Another thing that can trip you up is the use of complex language or big words. It doesn’t make you seem smart; it can easily make you sound pretentious. You don’t need to dumb it down for your audience, but don’t go out of your way to find big words that get you a high score if you’re playing Scrabble either.

Also, watch for buzzwords. They can make you seem like you’re trying too hard to be in-the-know.

8. Don’t Botch the Call to Action

If the headline is your promise, your call to action is where you seal the deal. Each piece of copy you create should have a specific purpose or goal, and that should be expressed in the call to action.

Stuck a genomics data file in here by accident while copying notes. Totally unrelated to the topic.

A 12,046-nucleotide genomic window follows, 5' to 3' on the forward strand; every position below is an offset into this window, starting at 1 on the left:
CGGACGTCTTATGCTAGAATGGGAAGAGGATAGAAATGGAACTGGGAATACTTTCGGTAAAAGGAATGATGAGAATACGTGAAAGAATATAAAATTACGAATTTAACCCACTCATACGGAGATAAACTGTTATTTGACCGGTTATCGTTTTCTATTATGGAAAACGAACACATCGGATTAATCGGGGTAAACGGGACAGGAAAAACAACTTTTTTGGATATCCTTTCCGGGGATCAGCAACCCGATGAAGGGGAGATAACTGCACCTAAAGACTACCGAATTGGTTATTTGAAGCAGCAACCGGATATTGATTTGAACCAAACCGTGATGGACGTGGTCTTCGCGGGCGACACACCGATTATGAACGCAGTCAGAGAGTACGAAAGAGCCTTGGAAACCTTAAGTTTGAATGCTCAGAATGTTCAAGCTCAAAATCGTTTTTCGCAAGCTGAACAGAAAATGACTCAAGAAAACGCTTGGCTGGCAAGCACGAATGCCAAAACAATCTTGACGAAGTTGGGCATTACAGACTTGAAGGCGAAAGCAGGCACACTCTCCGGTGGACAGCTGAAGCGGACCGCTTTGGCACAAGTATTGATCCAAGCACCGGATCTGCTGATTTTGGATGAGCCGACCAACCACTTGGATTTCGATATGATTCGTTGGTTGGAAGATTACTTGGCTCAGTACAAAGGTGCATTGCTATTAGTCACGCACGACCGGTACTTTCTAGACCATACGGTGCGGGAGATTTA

Avoid lame-o calls to action like click here and read more. You can do better to invite people into the next step. Have fun with it and make it so they can’t resist taking action.

9. Learn the Art of Persuasion

Great copy requires you to woo your readers and connect with them on a deeper level. Which is where the art of persuasion comes in.

While it may seem that rallying your readers into action is complicated, it’s simpler than most people realize. Gaining knowledge about how humans are hardwired can help you make better decisions on what to include in your copy.

If you want to learn more about persuasion, read Robert Cialdini’s book Influence, which breaks down the six principles of persuasion in detail: reciprocity, commitment, social proof, liking, authority and scarcity.

10. Get Edited

Everyone needs an editor. Even editors get their writing edited.